ENSENADA — Bad weather prevented everyone from going out this past week. Wind waves ranged from 3 to 6 feet. The Port Captain even closed the port; lots of white caps and wind at about 20 knots.
“Our fingers are crossed because our good fishing depends on the weather,” Mariana Hammann from the Coral Marina Store said. “The fact that many bonito were caught prior to the week proves that the waters are full of diversity this year and the water temperatures seem better than last year. In 2011 we had no bonito catches and very few bluefin catches.”
In other Baja fishing action:
— LA PAZ: Given the bar has been set so high over the past few months, this past week was just a “normal” early spring week of fishing, but if the wind ever goes away it should be smooth sailing again.
“It was not our best week of fishing here for the most part,” Jonathan Roldan of Tailhunter International said. “Given the great bite we’ve had for the last three months, this past week was disappointing mainly because we’ve been spoiled by so many big yellowtail.”
“For one, we had the, full moon and high winds, especially to the south which pushed a lot of water around,” Roldan said. “This pulled up colder, greener off-color water from down deep. In the long-run, this is good. The cooler water with all the nutrients are a naturally occurring thing and brings up a lot of nutrients that makes the fish grow, but short term, it really shuts off the bite.”
“Plus, the winds continued to blow, in fact, one day we had to bring everyone back to town,” Roldan said. “It’s the first day we’ve had to cancel boats in about two years. It would have been nearly impossible to get bait anyway. With the winds battering some of our bait holes around the islands, it scattered the bait. Like looking for a needle in a haystack, the pangas had a hard time just getting into the spots close to the rocks without some risk to themselves.”
Roldan said they did get some yellowtail but not as many as they had been getting. “We also got some really nice cabrilla (Mexican seabass) and pargo (lost quite a few to the rocks) some of the biggest sierra I have ever seen and also lots of bonito. We had a number of families out so the bonito provided great action for many of the kids, most of who had never fished before. We also got a few roosterfish as well in the 20-pound class which looks like they’re finally showing up.”
— LORETO: Cass Tours sponsored a yellowtail tourney at the Oasis Hotel
this past weekend and although the wind blew them off the water one day and generally made life on the water miserable when they did fish, a few nice fish started showing up in their counts.
“Friday was their first day fishing and the boats that fished Carmen scored the first good yellows this season,” Rick Hill of Loreto Sea and Land Eco Tours said. “Saturday they got blown out but today (Sunday) the hardier ones fished. Monday will be their last opportunity for fishing and they fly back on Tuesday. The biggest fish so far is just under 32 pounds and the next four were within 2 pounds of each other. The big ones were all caught at Punto Lobo, north end of Carmen Island.”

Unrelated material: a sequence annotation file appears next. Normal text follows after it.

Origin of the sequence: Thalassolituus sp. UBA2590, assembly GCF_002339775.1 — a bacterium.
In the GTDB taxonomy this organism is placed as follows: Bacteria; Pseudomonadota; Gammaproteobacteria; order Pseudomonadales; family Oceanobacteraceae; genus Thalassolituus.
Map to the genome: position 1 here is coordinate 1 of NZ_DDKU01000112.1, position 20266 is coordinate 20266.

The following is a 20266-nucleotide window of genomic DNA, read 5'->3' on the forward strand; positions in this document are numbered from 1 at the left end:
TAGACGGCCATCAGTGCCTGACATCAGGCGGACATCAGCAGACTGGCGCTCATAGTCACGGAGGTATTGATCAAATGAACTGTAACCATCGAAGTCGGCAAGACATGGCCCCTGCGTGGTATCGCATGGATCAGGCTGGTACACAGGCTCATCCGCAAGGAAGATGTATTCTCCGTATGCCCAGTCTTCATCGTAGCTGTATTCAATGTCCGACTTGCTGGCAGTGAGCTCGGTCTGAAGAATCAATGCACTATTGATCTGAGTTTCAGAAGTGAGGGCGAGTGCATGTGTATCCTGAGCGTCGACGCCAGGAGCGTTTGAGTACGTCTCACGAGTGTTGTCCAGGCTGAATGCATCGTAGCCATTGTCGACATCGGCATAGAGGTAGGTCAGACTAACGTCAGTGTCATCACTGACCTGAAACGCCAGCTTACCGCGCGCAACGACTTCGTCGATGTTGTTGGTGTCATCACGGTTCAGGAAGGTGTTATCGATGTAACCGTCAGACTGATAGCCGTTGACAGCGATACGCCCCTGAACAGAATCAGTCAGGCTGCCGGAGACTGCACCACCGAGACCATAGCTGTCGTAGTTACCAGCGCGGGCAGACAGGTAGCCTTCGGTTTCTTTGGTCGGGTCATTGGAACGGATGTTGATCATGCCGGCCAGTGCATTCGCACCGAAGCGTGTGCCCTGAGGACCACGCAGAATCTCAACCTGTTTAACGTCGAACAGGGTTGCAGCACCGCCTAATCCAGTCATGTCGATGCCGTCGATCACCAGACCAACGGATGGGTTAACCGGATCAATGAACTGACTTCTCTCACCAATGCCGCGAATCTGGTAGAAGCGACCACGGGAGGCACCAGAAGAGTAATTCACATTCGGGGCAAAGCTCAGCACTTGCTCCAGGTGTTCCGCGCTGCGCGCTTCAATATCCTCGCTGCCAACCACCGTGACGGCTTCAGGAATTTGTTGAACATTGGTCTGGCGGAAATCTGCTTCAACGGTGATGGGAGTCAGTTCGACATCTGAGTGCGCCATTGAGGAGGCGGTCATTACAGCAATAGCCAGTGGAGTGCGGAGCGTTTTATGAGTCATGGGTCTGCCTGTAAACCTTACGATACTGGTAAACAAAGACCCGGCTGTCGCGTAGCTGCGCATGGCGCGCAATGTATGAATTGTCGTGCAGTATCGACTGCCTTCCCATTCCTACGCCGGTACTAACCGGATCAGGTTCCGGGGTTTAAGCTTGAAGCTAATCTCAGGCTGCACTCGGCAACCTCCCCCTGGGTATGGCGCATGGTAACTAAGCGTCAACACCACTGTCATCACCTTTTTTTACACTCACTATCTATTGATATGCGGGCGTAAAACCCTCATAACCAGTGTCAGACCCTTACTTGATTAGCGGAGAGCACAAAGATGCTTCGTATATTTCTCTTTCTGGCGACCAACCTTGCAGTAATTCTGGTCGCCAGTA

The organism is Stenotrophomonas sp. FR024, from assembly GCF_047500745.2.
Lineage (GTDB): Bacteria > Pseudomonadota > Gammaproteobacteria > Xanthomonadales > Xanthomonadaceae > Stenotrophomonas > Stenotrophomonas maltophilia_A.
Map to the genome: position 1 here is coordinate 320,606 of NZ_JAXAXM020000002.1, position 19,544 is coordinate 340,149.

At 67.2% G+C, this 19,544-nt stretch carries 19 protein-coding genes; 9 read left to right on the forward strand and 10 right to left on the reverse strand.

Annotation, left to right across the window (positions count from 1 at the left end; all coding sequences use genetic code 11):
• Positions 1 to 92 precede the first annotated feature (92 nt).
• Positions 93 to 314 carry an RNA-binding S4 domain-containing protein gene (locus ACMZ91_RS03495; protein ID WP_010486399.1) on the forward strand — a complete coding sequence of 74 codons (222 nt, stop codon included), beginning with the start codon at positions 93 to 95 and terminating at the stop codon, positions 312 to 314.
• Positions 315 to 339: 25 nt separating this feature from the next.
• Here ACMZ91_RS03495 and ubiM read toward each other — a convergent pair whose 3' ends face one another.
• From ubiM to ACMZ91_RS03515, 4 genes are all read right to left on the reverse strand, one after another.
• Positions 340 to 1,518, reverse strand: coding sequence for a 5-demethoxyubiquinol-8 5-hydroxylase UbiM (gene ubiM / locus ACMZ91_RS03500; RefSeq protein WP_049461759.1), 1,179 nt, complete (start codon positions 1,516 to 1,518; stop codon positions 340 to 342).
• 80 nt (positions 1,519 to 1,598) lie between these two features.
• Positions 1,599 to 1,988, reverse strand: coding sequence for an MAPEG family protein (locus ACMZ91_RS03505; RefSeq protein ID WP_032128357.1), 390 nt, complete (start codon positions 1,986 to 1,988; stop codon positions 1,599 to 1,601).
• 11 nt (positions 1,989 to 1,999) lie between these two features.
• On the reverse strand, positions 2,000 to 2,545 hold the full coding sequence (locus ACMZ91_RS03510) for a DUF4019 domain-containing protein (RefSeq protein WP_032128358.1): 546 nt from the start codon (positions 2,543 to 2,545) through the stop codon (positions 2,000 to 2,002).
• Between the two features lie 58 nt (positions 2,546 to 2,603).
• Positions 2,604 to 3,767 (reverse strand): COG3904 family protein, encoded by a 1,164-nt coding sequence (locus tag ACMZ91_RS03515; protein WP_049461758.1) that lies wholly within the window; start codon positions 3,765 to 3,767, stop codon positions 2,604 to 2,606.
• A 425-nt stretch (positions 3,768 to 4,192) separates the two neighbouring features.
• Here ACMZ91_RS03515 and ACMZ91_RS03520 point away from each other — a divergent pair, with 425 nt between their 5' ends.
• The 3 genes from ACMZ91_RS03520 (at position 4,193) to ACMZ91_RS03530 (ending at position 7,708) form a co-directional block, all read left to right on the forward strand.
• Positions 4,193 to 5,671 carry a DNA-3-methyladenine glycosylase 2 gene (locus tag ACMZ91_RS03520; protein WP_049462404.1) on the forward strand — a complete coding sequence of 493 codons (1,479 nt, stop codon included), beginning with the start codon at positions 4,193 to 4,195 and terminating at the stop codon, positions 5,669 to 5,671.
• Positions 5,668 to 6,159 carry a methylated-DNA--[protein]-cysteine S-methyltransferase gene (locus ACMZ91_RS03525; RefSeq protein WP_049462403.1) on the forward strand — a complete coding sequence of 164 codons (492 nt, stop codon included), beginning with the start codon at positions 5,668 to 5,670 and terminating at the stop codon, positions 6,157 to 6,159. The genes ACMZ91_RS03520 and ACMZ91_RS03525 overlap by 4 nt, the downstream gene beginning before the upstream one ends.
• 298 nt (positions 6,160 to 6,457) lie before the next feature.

Pam Bolles of Baja Big Fish Company said it was still slow in the yellowtail department but said some are starting to bite. “I think they are still actively spawning and we did have a two and half day severe north wind blow just pass,” she said. “I fished Saturday, it was tough but the cabrilla and pargo are feeding now.”
"The cabrilla and pargo are feeding along the shorelines of Carmen Island,” Bolles said. “I got a nice big cabrilla but we lost (farmed) several big fish, likely large cabrilla or pargo. Those fish are hungry but they are fast and they'll rock you in a hurry. We need to hook the bait with two 6/0s in tandem and use fairly heavy 40- to 50-pound line. They'll hit the bait hard and then go right into the rocks. The water is only 50 feet deep or less so if you're not paying attention you'll lose it.”
“Yellowtail are being reported at El Pulpito and San Bruno, also Coronado Island and all around Carmen and Catalana so hopefully we will turn the corner soon. I have been getting entries for The Great Loreto Yellowtail tournament the last weekend in April; I just hope we have good weather.”
Bolles said bait is for sale as always, but added that it’s also very easy to catch jig up off Coronado's southeast side.
Arturo Susarrey from Arturo’s Sportfishing reports yellowtail, in the last two weeks have been biting north of Catalina Island 35 miles. “They have been weighing from 23 to 28 pounds, and some days we have had as many as three of them,” Susarrey said. “After yellowtail fishing, you can troll with a Rapala type lure close of the for cabrilla and snapper.”